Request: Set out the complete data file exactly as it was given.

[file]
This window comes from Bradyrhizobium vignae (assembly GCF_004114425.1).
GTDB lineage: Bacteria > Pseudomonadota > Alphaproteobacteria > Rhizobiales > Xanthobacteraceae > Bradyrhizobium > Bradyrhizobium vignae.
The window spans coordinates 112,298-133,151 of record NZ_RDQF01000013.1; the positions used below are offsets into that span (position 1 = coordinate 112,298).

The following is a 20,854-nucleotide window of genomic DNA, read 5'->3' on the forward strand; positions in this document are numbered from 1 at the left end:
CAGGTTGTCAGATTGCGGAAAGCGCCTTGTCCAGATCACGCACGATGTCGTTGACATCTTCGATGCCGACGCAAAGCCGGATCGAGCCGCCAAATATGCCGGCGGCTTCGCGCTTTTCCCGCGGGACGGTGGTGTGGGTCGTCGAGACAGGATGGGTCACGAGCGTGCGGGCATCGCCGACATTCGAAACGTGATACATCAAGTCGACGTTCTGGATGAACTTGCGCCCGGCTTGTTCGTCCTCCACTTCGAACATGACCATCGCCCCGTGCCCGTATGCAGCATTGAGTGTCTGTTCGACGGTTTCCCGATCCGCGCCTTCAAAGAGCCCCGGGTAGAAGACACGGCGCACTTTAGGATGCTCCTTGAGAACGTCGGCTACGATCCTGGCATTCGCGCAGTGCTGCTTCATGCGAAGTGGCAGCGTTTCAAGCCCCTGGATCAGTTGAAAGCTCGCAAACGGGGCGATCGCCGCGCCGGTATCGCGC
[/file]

This window comes from Bradyrhizobium vignae (assembly GCF_004114425.1).
GTDB lineage: Bacteria > Pseudomonadota > Alphaproteobacteria > Rhizobiales > Xanthobacteraceae > Bradyrhizobium > Bradyrhizobium vignae.
The window spans coordinates 112,298-133,151 of record NZ_RDQF01000013.1; the positions used below are offsets into that span (position 1 = coordinate 112,298).

The following is a 20,854-nucleotide window of genomic DNA, read 5'->3' on the forward strand; positions in this document are numbered from 1 at the left end:
CAGGTTGTCAGATTGCGGAAAGCGCCTTGTCCAGATCACGCACGATGTCGTTGACATCTTCGATGCCGACGCAAAGCCGGATCGAGCCGCCAAATATGCCGGCGGCTTCGCGCTTTTCCCGCGGGACGGTGGTGTGGGTCGTCGAGACAGGATGGGTCACGAGCGTGCGGGCATCGCCGACATTCGAAACGTGATACATCAAGTCGACGTTCTGGATGAACTTGCGCCCGGCTTGTTCGTCCTCCACTTCGAACATGACCATCGCCCCGTGCCCGTATGCAGCATTGAGTGTCTGTTCGACGGTTTCCCGATCCGCGCCTTCAAAGAGCCCCGGGTAGAAGACACGGCGCACTTTAGGATGCTCCTTGAGAACGTCGGCTACGATCCTGGCATTCGCGCAGTGCTGCTTCATGCGAAGTGGCAGCGTTTCAAGCCCCTGGATCAGTTGAAAGCTCGCAAACGGGGCGATCGCCGCGCCGGTATCGCGC